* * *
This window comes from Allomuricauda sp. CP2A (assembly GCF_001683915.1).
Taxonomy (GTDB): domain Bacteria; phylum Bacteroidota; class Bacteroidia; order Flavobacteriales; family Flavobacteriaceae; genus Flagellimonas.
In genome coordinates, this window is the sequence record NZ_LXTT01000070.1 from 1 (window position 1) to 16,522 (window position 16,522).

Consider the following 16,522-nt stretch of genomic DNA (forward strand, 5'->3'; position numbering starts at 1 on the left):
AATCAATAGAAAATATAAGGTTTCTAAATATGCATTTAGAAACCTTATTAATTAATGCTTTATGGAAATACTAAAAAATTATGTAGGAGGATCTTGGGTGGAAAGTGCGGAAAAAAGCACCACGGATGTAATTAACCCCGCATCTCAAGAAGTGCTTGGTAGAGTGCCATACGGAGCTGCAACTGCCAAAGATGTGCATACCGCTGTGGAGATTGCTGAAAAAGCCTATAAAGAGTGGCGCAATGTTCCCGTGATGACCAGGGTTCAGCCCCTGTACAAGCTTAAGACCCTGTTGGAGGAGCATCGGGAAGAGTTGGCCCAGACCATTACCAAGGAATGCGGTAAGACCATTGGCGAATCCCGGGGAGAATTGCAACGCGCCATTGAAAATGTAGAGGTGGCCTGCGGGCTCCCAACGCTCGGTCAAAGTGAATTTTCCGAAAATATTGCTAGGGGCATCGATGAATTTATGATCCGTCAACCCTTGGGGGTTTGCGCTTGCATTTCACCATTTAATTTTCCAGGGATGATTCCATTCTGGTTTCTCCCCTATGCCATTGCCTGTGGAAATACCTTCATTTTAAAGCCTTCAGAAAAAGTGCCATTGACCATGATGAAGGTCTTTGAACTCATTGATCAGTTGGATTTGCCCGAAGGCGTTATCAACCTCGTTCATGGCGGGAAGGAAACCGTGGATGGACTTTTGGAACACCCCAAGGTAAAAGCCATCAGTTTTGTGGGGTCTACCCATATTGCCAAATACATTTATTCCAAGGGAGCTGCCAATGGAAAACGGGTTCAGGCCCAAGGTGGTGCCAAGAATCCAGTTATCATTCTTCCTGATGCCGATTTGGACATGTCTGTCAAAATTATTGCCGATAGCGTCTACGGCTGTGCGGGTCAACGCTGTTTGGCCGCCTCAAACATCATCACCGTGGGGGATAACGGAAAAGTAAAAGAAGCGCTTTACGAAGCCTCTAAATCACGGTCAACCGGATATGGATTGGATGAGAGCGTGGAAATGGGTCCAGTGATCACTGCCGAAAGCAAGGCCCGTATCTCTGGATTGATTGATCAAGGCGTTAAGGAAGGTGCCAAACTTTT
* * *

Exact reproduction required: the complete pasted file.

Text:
This window comes from Allomuricauda sp. CP2A (assembly GCF_001683915.1).
Taxonomy (GTDB): domain Bacteria; phylum Bacteroidota; class Bacteroidia; order Flavobacteriales; family Flavobacteriaceae; genus Flagellimonas.
In genome coordinates, this window is the sequence record NZ_LXTT01000070.1 from 1 (window position 1) to 16,522 (window position 16,522).

Consider the following 16,522-nt stretch of genomic DNA (forward strand, 5'->3'; position numbering starts at 1 on the left):
AATCAATAGAAAATATAAGGTTTCTAAATATGCATTTAGAAACCTTATTAATTAATGCTTTATGGAAATACTAAAAAATTATGTAGGAGGATCTTGGGTGGAAAGTGCGGAAAAAAGCACCACGGATGTAATTAACCCCGCATCTCAAGAAGTGCTTGGTAGAGTGCCATACGGAGCTGCAACTGCCAAAGATGTGCATACCGCTGTGGAGATTGCTGAAAAAGCCTATAAAGAGTGGCGCAATGTTCCCGTGATGACCAGGGTTCAGCCCCTGTACAAGCTTAAGACCCTGTTGGAGGAGCATCGGGAAGAGTTGGCCCAGACCATTACCAAGGAATGCGGTAAGACCATTGGCGAATCCCGGGGAGAATTGCAACGCGCCATTGAAAATGTAGAGGTGGCCTGCGGGCTCCCAACGCTCGGTCAAAGTGAATTTTCCGAAAATATTGCTAGGGGCATCGATGAATTTATGATCCGTCAACCCTTGGGGGTTTGCGCTTGCATTTCACCATTTAATTTTCCAGGGATGATTCCATTCTGGTTTCTCCCCTATGCCATTGCCTGTGGAAATACCTTCATTTTAAAGCCTTCAGAAAAAGTGCCATTGACCATGATGAAGGTCTTTGAACTCATTGATCAGTTGGATTTGCCCGAAGGCGTTATCAACCTCGTTCATGGCGGGAAGGAAACCGTGGATGGACTTTTGGAACACCCCAAGGTAAAAGCCATCAGTTTTGTGGGGTCTACCCATATTGCCAAATACATTTATTCCAAGGGAGCTGCCAATGGAAAACGGGTTCAGGCCCAAGGTGGTGCCAAGAATCCAGTTATCATTCTTCCTGATGCCGATTTGGACATGTCTGTCAAAATTATTGCCGATAGCGTCTACGGCTGTGCGGGTCAACGCTGTTTGGCCGCCTCAAACATCATCACCGTGGGGGATAACGGAAAAGTAAAAGAAGCGCTTTACGAAGCCTCTAAATCACGGTCAACCGGATATGGATTGGATGAGAGCGTGGAAATGGGTCCAGTGATCACTGCCGAAAGCAAGGCCCGTATCTCTGGATTGATTGATCAAGGCGTTAAGGAAGGTGCCAAACTTTT